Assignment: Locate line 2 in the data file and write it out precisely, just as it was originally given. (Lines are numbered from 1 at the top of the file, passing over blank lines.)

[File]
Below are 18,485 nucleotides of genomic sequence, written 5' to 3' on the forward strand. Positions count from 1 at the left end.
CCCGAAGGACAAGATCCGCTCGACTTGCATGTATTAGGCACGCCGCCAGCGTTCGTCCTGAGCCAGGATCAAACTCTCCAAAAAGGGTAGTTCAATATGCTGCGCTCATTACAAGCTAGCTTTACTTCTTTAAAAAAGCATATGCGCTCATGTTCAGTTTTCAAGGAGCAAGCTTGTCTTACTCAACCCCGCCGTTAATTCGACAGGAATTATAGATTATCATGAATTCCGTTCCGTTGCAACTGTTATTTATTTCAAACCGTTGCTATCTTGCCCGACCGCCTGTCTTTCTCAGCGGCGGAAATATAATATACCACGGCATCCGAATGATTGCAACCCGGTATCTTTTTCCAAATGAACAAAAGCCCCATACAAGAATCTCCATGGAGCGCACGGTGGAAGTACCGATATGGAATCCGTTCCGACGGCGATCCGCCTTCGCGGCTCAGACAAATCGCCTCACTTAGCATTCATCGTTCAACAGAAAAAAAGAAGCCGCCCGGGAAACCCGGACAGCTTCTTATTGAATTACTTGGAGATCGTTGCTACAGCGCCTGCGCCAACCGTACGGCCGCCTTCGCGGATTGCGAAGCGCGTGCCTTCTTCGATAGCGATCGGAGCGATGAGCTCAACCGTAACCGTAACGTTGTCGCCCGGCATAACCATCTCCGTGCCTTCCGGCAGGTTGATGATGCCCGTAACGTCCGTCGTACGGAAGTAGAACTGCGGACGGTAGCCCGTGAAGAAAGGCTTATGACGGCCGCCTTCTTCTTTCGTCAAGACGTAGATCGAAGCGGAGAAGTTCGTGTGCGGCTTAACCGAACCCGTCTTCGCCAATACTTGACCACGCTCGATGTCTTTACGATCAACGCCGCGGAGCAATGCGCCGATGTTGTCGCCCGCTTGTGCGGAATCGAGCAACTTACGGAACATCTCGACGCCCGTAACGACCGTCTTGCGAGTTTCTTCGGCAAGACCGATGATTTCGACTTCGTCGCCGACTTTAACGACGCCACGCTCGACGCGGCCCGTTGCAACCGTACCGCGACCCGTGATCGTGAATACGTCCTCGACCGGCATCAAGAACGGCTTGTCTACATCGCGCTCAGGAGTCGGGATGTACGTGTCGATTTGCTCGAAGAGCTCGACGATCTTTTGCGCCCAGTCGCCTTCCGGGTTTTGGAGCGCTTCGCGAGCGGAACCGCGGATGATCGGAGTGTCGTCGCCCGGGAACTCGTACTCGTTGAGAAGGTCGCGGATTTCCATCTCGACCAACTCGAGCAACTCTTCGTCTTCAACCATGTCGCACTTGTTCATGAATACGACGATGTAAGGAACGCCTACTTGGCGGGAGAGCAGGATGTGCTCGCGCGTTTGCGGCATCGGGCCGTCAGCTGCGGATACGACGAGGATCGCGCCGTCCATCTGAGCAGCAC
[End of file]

CCCGAAGGACAAGATCCGCTCGACTTGCATGTATTAGGCACGCCGCCAGCGTTCGTCCTGAGCCAGGATCAAACTCTCCAAAAAGGGTAGTTCAATATGCTGCGCTCATTACAAGCTAGCTTTACTTCTTTAAAAAAGCATATGCGCTCATGTTCAGTTTTCAAGGAGCAAGCTTGTCTTACTCAACCCCGCCGTTAATTCGACAGGAATTATAGATTATCATGAATTCCGTTCCGTTGCAACTGTTATTTATTTCAAACCGTTGCTATCTTGCCCGACCGCCTGTCTTTCTCAGCGGCGGAAATATAATATACCACGGCATCCGAATGATTGCAACCCGGTATCTTTTTCCAAATGAACAAAAGCCCCATACAAGAATCTCCATGGAGCGCACGGTGGAAGTACCGATATGGAATCCGTTCCGACGGCGATCCGCCTTCGCGGCTCAGACAAATCGCCTCACTTAGCATTCATCGTTCAACAGAAAAAAAGAAGCCGCCCGGGAAACCCGGACAGCTTCTTATTGAATTACTTGGAGATCGTTGCTACAGCGCCTGCGCCAACCGTACGGCCGCCTTCGCGGATTGCGAAGCGCGTGCCTTCTTCGATAGCGATCGGAGCGATGAGCTCAACCGTAACCGTAACGTTGTCGCCCGGCATAACCATCTCCGTGCCTTCCGGCAGGTTGATGATGCCCGTAACGTCCGTCGTACGGAAGTAGAACTGCGGACGGTAGCCCGTGAAGAAAGGCTTATGACGGCCGCCTTCTTCTTTCGTCAAGACGTAGATCGAAGCGGAGAAGTTCGTGTGCGGCTTAACCGAACCCGTCTTCGCCAATACTTGACCACGCTCGATGTCTTTACGATCAACGCCGCGGAGCAATGCGCCGATGTTGTCGCCCGCTTGTGCGGAATCGAGCAACTTACGGAACATCTCGACGCCCGTAACGACCGTCTTGCGAGTTTCTTCGGCAAGACCGATGATTTCGACTTCGTCGCCGACTTTAACGACGCCACGCTCGACGCGGCCCGTTGCAACCGTACCGCGACCCGTGATCGTGAATACGTCCTCGACCGGCATCAAGAACGGCTTGTCTACATCGCGCTCAGGAGTCGGGATGTACGTGTCGATTTGCTCGAAGAGCTCGACGATCTTTTGCGCCCAGTCGCCTTCCGGGTTTTGGAGCGCTTCGCGAGCGGAACCGCGGATGATCGGAGTGTCGTCGCCCGGGAACTCGTACTCGTTGAGAAGGTCGCGGATTTCCATCTCGACCAACTCGAGCAACTCTTCGTCTTCAACCATGTCGCACTTGTTCATGAATACGACGATGTAAGGAACGCCTACTTGGCGGGAGAGCAGGATGTGCTCGCGCGTTTGCGGCATCGGGCCGTCAGCTGCGGATACGACGAGGATCGCGCCGTCCATCTGAGCAGCAC